Tennis accused of being lenient on Russia as country’s top boss claims ‘big win’

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The chief of the Russian Tennis Federation has claimed that it is a “big win” for players from the nation to continue competing amid the war in Ukraine. Shamil Tarpishchev said the sport had been a lot better than others in terms of sanctioning the country over the war in Ukraine, with Wimbledon so far the only tournament to ban all Russians from playing.

Tennis has been accused of being “calm” towards its Russian athletes compared to other sports, in what is arguably a bad look on the international stage. Shortly after Russia invaded Ukraine and the war began, all Russian and Belarusian players were turned into neutrals with any mention of their countries and flags removed, but allowed to continue competing.

Wimbledon has so far been the only tournament to ban players representing the two countries, acting independently while other tennis bodies went as far as to punish the All England Club for their decision, with the ATP and WTA removing all ranking points on offer at the Championships this year.

And the president of the Russian Tennis Federation himself has admitted that tennis’ approach to sanctions have been a “big win” for the country, though he claimed everyone was “against them” on a moral level. “The Russian Tennis Federation is still afloat,” Tarpishchev told Sport RBC.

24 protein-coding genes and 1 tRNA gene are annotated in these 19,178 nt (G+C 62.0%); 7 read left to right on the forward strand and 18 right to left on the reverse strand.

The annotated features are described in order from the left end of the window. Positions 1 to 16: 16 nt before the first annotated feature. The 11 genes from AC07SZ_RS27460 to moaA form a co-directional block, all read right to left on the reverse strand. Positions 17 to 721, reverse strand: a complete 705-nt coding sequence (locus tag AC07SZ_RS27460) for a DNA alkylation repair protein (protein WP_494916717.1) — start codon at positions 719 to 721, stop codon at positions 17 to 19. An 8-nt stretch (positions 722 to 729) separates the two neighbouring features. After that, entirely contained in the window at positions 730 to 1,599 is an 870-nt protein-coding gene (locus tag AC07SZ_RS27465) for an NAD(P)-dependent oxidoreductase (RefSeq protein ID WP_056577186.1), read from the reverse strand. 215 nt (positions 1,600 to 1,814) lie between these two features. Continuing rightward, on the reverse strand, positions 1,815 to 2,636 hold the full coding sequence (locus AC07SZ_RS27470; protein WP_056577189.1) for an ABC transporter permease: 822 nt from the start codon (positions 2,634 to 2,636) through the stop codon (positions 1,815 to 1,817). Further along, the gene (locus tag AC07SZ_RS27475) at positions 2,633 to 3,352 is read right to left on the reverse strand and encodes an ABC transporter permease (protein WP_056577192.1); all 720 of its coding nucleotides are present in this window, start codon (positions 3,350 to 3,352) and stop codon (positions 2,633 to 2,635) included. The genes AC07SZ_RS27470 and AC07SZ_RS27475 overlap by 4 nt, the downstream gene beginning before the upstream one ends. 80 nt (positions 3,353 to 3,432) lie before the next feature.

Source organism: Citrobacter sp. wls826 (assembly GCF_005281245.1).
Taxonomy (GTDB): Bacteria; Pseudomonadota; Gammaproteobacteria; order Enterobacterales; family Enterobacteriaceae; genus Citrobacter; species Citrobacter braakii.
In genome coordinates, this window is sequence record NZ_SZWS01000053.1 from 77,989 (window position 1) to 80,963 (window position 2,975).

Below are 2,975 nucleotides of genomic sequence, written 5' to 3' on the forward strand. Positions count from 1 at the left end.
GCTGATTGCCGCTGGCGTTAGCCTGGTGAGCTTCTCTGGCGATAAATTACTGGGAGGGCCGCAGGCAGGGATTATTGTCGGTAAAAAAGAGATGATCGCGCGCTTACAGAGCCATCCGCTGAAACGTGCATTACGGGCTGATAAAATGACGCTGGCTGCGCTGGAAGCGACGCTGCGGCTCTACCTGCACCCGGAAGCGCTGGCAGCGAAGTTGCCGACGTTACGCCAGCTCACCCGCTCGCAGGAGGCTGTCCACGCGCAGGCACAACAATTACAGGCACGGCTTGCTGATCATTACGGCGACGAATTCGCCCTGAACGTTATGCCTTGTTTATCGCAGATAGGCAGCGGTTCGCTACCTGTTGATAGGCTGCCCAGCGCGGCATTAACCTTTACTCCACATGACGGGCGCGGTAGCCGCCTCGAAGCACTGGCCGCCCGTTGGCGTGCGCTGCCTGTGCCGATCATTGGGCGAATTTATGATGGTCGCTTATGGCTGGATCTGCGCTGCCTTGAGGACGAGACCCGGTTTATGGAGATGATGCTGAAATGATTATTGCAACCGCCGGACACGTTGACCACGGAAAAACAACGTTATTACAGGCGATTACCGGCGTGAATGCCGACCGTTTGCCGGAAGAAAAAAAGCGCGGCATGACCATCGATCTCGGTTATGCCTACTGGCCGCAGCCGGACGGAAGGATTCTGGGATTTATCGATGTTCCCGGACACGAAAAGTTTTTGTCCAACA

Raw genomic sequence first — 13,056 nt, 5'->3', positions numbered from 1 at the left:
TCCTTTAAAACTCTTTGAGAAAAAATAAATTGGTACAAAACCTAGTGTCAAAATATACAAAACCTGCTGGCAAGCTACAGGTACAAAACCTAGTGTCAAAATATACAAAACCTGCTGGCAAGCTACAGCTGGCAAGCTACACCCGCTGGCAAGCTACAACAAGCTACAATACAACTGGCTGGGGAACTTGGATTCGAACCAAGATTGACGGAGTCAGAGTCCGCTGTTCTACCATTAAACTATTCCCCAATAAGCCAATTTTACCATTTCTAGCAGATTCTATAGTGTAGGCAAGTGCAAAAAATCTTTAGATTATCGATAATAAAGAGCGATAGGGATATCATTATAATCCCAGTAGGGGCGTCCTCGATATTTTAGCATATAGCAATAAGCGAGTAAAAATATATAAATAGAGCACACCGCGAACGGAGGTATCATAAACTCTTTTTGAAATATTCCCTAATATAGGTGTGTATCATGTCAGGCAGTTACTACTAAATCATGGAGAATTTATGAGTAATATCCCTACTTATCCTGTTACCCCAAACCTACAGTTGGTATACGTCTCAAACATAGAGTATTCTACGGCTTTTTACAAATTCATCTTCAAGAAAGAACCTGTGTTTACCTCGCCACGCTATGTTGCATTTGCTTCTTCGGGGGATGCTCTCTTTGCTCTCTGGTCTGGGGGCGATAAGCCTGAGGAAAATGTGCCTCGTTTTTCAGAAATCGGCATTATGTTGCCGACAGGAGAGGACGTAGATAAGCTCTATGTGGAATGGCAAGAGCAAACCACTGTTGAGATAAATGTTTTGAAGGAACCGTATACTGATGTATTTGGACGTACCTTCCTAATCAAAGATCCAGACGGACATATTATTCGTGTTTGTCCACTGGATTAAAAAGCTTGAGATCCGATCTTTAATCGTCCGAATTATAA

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“The only thing that is difficult is the moral burden. Everything is against us now. Although no one refuses us in tennis, everyone plays with us. We try to behave very competently and diplomatically. At the moment, tennis, in comparison with other sports on the international stage, is a big win. There are difficulties, but in general everything is calm.”

Tennis’ governing bodies have stuck with the sanctions they implemented in the days after the war began. As well as making Russian and Belarusian athletes play as neutrals, both tennis federations have been banned from competing in national competitions like the Davis Cup and Billie Jean King Cup – after Russia won both the men’s and women’s ‘world cup of tennis’ last year.

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And tournaments in Russia have been suspended indefinitely, with the sanction showing in the ATP’s newly-published schedule for the last quarter of the season. The 250 and 500-point tournaments in St Petersburg and Moscow have been axed, with six new tournaments in the last quarter of the year to be held in places like Florence and Tel Aviv.

But Russian players still aren’t ruling out the possibility of changing citizenship if further bans are implemented, as the country’s top-ranked male player Andrey Rublev recently admitted it was an option as he appeared in a YouTube video with Russian blogger Vitya Kravchenko and, asked whether it was something he’d consider, said: “If we’d get completely banned from all tournaments, and I wanted to keep my career going, it could be one of the ways.”

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